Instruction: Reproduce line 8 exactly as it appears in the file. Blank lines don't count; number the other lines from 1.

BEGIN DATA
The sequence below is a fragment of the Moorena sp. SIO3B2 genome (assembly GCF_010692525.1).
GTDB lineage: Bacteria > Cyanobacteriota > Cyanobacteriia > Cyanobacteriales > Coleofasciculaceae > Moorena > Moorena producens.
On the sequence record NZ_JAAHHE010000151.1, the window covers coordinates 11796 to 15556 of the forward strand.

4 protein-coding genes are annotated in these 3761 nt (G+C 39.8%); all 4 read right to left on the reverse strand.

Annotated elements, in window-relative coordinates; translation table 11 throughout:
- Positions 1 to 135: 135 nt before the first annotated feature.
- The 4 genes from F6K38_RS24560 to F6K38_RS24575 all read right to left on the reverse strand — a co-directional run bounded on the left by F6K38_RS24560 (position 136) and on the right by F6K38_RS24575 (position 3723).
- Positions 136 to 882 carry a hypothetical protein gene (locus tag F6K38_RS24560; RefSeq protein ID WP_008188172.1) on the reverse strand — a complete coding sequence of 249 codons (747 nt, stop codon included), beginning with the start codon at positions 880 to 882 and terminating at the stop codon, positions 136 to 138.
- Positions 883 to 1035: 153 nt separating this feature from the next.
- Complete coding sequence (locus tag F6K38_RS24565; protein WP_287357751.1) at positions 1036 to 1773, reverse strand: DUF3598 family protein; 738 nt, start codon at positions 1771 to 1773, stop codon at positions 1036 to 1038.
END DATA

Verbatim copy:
- Positions 136 to 882 carry a hypothetical protein gene (locus tag F6K38_RS24560; RefSeq protein ID WP_008188172.1) on the reverse strand — a complete coding sequence of 249 codons (747 nt, stop codon included), beginning with the start codon at positions 880 to 882 and terminating at the stop codon, positions 136 to 138.